By Meng Meng, Josephine Mason, and Louise Heavens
March 14, 2017 - China’s thermal coal prices rose to the highest level since mid November due to tightening supply, shrugging off concerns that prices will fall after policy makers delay introducing radical production controls. Benchmark thermal coal prices at the port of Qinhuangdao rose 2.5 percent this month to $87.6 on March 10, nearing the $90 per tonne record reached in November. Average prices in March also recorded their highest levels in at least three years.
The upward momentum in coal prices was due in part to a ban on explosives used by coal producers and expectations that Beijing will impose strict limits to cut overcapacity this year.
Analysts said China’s state planning agency called the first meeting with producers on Monday to discuss coal supply as well as capacity cut plans.
The informal ban on explosives affected both large scale and small producers in top producing region Inner Mongolia, as well as Shanxi and Sha’anxi provinces, forcing utilities to buy more expensive coal on the spot market as the supply of cheaper coal under long term contracts fell.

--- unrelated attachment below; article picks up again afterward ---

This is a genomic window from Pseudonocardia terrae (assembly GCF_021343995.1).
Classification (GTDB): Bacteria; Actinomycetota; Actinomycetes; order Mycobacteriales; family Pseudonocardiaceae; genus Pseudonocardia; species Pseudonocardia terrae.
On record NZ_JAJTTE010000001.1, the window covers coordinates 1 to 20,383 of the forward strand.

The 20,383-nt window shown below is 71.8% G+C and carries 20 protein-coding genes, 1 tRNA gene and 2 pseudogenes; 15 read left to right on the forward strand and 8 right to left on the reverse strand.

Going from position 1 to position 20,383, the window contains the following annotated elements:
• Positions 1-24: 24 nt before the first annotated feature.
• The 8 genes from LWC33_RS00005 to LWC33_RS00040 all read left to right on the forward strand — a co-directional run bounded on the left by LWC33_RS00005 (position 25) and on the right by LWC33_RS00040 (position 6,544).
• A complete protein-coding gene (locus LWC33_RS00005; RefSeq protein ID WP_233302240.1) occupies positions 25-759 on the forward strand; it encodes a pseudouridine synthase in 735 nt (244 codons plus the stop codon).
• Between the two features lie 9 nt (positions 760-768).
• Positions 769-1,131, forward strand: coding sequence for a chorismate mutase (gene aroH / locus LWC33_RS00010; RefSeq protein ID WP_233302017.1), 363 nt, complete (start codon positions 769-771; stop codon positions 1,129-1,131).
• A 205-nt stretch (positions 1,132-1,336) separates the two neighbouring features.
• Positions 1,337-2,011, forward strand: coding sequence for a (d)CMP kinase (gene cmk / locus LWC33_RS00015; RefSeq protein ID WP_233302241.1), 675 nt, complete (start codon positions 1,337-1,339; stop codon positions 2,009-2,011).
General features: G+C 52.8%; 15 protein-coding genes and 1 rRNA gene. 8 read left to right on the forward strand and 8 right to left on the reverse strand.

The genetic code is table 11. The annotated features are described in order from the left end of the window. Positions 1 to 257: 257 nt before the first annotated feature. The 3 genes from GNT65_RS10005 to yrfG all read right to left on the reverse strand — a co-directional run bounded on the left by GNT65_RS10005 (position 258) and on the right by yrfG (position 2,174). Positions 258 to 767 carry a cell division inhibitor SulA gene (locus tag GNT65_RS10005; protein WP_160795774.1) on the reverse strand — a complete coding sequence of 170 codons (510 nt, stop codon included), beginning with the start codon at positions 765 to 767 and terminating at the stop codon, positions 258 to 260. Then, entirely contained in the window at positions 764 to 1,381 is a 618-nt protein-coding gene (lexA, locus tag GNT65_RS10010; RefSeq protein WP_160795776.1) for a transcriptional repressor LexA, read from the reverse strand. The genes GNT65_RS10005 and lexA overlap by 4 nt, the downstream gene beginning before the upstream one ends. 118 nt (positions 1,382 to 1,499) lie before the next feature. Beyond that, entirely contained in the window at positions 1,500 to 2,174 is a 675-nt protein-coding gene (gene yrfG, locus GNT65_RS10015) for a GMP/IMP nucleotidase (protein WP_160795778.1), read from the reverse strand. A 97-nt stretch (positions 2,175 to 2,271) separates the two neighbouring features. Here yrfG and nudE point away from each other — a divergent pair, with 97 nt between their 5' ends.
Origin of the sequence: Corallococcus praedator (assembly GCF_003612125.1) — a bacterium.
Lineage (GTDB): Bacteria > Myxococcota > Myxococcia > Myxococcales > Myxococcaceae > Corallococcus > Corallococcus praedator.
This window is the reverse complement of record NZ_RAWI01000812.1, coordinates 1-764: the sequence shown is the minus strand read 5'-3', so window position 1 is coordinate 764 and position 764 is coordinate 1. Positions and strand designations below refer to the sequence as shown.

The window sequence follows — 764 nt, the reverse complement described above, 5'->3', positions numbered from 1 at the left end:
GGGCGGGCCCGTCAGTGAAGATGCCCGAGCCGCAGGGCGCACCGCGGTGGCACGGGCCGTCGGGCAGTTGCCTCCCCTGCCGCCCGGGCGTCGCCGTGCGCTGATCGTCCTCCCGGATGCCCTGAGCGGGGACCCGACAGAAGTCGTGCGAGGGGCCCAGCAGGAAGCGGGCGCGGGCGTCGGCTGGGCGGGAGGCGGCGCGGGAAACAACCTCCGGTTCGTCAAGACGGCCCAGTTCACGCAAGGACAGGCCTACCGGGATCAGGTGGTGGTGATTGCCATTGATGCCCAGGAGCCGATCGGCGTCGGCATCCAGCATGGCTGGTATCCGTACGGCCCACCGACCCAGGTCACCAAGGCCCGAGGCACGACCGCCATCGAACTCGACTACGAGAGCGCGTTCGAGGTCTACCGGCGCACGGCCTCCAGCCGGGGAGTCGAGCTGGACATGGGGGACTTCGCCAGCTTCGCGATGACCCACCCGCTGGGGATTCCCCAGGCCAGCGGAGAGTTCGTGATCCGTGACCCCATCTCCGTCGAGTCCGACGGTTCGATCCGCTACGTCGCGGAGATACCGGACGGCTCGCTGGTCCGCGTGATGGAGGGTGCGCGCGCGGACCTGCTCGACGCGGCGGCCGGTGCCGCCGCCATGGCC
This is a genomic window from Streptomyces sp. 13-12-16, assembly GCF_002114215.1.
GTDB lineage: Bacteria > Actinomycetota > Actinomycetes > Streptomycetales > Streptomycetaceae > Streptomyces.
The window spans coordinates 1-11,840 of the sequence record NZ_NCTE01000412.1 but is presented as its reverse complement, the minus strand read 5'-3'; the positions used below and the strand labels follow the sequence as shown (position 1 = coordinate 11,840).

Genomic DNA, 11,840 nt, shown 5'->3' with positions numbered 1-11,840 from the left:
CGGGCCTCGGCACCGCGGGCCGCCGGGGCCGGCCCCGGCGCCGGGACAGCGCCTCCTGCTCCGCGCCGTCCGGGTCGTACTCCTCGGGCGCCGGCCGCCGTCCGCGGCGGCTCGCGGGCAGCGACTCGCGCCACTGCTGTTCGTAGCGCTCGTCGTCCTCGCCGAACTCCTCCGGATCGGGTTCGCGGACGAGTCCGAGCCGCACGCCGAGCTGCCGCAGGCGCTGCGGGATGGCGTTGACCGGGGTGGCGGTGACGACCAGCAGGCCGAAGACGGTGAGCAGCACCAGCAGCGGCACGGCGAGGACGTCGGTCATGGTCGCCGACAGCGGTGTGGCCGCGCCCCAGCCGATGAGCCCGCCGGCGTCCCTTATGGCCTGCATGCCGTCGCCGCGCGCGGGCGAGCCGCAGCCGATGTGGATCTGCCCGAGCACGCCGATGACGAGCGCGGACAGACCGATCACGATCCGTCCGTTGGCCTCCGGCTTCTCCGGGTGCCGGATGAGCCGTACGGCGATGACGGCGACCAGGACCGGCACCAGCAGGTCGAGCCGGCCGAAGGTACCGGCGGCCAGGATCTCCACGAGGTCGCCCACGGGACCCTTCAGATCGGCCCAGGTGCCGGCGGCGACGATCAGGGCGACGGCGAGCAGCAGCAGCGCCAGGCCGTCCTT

The contract price is at a 60 yuan discount to the spot market, according to traders.
An executive with Shandong Energy Group said the fourth largest producers by revenue can only meet 70 percent of the volumes required by their long term contract clients. Shenhua Group, one of China’s largest coal producers, halted sales of spot cargo, at some north ports, including Qinhuangdao.
Producers and utilities are expecting prices to fall when the ban expires at the end of this week.
“Overall the market is in oversupply. In addition, we have more power supply from hydro power in the second quarter. Considering the policy market has not introduced the output limit, I think the price is very likely to fall starting April,” Li Jinping, president of Luoan Mining Industrial Group told Reuters on the sidelines of the annual parliament meeting.